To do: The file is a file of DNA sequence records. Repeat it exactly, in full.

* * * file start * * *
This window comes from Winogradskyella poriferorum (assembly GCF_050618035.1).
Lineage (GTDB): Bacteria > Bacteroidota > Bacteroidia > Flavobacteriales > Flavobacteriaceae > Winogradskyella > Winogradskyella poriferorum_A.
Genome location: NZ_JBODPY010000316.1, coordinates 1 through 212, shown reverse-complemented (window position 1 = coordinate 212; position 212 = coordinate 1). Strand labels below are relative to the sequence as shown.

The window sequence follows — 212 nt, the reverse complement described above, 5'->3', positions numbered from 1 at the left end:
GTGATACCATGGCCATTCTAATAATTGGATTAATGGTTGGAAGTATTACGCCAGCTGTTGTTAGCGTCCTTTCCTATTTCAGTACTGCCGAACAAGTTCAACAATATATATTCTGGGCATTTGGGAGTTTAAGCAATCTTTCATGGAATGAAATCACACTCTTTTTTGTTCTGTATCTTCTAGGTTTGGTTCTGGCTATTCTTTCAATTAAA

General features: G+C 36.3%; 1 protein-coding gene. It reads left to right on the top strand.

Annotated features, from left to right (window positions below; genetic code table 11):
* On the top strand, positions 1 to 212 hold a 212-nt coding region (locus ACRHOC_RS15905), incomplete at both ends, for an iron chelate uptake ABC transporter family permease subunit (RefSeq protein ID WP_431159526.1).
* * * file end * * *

This window comes from Winogradskyella poriferorum (assembly GCF_050618035.1).
Lineage (GTDB): Bacteria > Bacteroidota > Bacteroidia > Flavobacteriales > Flavobacteriaceae > Winogradskyella > Winogradskyella poriferorum_A.
Genome location: NZ_JBODPY010000316.1, coordinates 1 through 212, shown reverse-complemented (window position 1 = coordinate 212; position 212 = coordinate 1). Strand labels below are relative to the sequence as shown.

The window sequence follows — 212 nt, the reverse complement described above, 5'->3', positions numbered from 1 at the left end:
GTGATACCATGGCCATTCTAATAATTGGATTAATGGTTGGAAGTATTACGCCAGCTGTTGTTAGCGTCCTTTCCTATTTCAGTACTGCCGAACAAGTTCAACAATATATATTCTGGGCATTTGGGAGTTTAAGCAATCTTTCATGGAATGAAATCACACTCTTTTTTGTTCTGTATCTTCTAGGTTTGGTTCTGGCTATTCTTTCAATTAAA

General features: G+C 36.3%; 1 protein-coding gene. It reads left to right on the top strand.

Annotated features, from left to right (window positions below; genetic code table 11):
* On the top strand, positions 1 to 212 hold a 212-nt coding region (locus ACRHOC_RS15905), incomplete at both ends, for an iron chelate uptake ABC transporter family permease subunit (RefSeq protein ID WP_431159526.1).